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Re: From Gnus to mu4e

From: Suvayu Ali
Subject: Re: From Gnus to mu4e
Date: Fri, 28 Aug 2015 11:06:19 +0200
User-agent: Mutt/ (2014-03-12)

On Thu, Aug 27, 2015 at 05:24:33PM -0700, Ian Zimmerman wrote:
> On 2015-08-28 02:14 +0200, Suvayu Ali wrote:
> > No, it's not.  AFAIK on most (all?) *nix filesystems, basic operations
> > are atomic.  See for example this (outdated) list:
> > 
> >
> > 
> > E.g., this breaks down when you talk about network mounts like NFS (not
> > sure about SSHFS), but it is a valid assumption as long as your storage
> > is local.
> Assume there's a message ~/Mail/inbox/cur/1440718280.10956_2.ahiker:2,S
> MUA 1 wants to set the "tagged" flag, which means renaming
> 1440718280.10956_2.ahiker:2,S -> 1440718280.10956_2.ahiker:2,FS
> MUA 2 wants to set the "replied" flag, which means renaming
> 1440718280.10956_2.ahiker:2,S -> 1440718280.10956_2.ahiker:2,RS
> Only one of them can succeed, depending on the order they try.  And
> final state also depends on that order.

I think you are confusing failures on the MUA side with race conditions
leading to email corruption.  Take your example above, when MUA 1 flags
a message, and succeeds, atomicity of filesystem operation ensures
setting the reply flag by MUA 2 will fail.  It is up to MUA 2 to handle
this failure.  The maildir is guaranteed to be in a consistent state by
the atomicity of filesystem operations.

When MUA 2 fails, it is easily handled by reporting to the user and not
trying to commit the changes again.  E.g. in mutt, this is handled by
telling the user something like: file does not exist (I don't recall the
exact phrasing), and keeping the folder state as is.  The user now has
to do two things, mark the folder read-only (so mutt stops trying to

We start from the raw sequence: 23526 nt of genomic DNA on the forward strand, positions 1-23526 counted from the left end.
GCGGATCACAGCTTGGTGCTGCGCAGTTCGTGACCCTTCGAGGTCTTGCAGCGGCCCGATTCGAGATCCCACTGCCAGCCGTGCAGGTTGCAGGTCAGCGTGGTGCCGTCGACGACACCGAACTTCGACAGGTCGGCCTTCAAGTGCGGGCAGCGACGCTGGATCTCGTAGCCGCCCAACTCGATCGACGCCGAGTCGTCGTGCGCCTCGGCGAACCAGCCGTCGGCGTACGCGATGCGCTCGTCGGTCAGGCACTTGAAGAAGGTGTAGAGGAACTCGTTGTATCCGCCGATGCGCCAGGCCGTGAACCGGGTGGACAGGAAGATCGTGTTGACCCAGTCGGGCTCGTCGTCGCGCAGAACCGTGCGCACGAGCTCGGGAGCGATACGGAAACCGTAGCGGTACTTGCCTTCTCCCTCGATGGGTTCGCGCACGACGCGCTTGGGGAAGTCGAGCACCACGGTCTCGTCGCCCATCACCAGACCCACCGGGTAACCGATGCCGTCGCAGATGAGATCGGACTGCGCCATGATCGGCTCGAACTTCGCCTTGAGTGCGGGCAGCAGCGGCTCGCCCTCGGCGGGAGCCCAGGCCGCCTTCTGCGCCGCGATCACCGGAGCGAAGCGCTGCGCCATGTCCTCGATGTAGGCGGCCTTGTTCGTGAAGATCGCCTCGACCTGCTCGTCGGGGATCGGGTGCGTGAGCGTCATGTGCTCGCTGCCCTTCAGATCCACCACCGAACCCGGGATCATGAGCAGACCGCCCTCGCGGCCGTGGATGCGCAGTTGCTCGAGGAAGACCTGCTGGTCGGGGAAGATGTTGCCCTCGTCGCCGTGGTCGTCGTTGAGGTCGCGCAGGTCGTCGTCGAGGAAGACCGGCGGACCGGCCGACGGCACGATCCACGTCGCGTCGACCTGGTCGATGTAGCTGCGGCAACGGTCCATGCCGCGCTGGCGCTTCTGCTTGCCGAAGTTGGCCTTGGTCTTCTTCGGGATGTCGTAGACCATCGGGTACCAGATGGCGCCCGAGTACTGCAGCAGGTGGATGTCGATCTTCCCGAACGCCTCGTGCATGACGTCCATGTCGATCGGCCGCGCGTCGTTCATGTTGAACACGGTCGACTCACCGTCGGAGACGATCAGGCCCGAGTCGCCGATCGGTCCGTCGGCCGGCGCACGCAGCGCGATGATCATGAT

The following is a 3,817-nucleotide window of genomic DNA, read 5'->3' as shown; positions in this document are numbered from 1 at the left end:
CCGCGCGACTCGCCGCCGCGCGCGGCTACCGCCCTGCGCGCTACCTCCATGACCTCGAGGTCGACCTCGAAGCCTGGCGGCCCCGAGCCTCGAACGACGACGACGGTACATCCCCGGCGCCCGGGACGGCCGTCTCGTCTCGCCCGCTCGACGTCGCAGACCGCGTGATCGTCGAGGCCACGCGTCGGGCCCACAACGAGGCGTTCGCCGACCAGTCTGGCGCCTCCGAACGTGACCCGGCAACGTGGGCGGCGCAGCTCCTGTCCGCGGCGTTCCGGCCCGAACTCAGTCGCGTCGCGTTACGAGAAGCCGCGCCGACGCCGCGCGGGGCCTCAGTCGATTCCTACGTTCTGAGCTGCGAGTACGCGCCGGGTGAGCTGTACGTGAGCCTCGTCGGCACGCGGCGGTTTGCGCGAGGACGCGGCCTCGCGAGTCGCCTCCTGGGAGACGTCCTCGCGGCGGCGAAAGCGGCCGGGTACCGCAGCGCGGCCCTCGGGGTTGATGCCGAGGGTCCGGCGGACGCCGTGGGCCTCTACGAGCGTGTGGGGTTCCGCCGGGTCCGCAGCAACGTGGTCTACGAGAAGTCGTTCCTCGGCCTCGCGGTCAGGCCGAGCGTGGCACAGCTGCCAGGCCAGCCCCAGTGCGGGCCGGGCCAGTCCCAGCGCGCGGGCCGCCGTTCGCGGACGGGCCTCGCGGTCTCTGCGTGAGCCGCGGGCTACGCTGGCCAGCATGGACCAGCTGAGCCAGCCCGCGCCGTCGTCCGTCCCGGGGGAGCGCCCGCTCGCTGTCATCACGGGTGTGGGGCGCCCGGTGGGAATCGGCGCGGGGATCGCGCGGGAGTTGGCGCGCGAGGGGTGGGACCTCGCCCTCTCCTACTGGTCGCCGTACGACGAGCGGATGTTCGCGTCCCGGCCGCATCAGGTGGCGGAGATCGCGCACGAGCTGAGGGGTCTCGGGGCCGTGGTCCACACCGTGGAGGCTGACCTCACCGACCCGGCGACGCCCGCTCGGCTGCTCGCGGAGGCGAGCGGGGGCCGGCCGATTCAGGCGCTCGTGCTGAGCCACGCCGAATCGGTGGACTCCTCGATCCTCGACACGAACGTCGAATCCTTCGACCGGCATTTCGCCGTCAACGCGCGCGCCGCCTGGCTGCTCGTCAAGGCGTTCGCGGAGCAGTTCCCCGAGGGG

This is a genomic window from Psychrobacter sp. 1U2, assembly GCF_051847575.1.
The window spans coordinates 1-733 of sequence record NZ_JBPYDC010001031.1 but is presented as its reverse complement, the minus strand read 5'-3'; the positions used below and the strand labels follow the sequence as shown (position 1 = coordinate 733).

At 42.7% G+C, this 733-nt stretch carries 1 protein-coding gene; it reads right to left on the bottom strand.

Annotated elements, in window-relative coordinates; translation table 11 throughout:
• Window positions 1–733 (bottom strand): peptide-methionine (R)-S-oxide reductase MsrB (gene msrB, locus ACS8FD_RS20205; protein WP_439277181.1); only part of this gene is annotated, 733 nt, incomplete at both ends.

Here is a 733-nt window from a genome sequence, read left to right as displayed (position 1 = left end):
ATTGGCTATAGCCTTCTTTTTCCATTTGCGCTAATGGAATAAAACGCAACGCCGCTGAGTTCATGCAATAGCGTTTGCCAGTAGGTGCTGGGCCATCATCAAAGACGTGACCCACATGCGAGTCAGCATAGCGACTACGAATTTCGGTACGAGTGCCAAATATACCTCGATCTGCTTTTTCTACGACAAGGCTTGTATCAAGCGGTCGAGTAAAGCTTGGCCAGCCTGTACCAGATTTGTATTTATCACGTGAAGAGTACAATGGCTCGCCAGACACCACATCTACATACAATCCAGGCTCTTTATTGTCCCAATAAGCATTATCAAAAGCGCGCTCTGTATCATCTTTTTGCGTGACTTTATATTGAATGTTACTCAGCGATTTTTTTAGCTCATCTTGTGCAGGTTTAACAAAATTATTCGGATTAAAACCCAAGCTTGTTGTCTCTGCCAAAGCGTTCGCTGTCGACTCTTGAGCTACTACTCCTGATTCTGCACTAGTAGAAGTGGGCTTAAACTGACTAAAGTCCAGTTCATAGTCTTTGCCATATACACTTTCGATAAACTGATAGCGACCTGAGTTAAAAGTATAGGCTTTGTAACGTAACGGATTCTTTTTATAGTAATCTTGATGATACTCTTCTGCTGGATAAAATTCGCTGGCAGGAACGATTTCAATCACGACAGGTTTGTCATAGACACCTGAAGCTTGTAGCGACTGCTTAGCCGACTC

write state changes back to the maildir), and reread the present
maildir.  During all this, your maildir has _not_ been corrupted in any
way, and both MUAs are reporting things correctly.

It is an entirely different story however if your maildir is over NFS
(and possibly SSHFS, actually maybe this is true for any network based
filesystem).  In that case, say the MUAs are accessing the maildir from
different locations.  MUA 1 writes the "flagging" action, the NFS client
commits the change.  However the real files on disk have not been
changed, and when MUA 2 tries to write its "replying" action, it
succeeds!  Now you have a race condition, MUA 1 thinks the message is
flagged, MUA 2 thinks it's read.  And no one knows what it is in reality
other than the NFS daemon.  Technically the email is not corrupted, only
the meta information about the flag is.  This is easily recoverable by
quiting both MUAs.  And essentially this is the beauty of the maildir
format, data integrity.

Hopefully I have explained myself clearly enough.  Or maybe you were
trying to say something else?  In that case please feel free to stop me.



Open source is the future. It sets us free.

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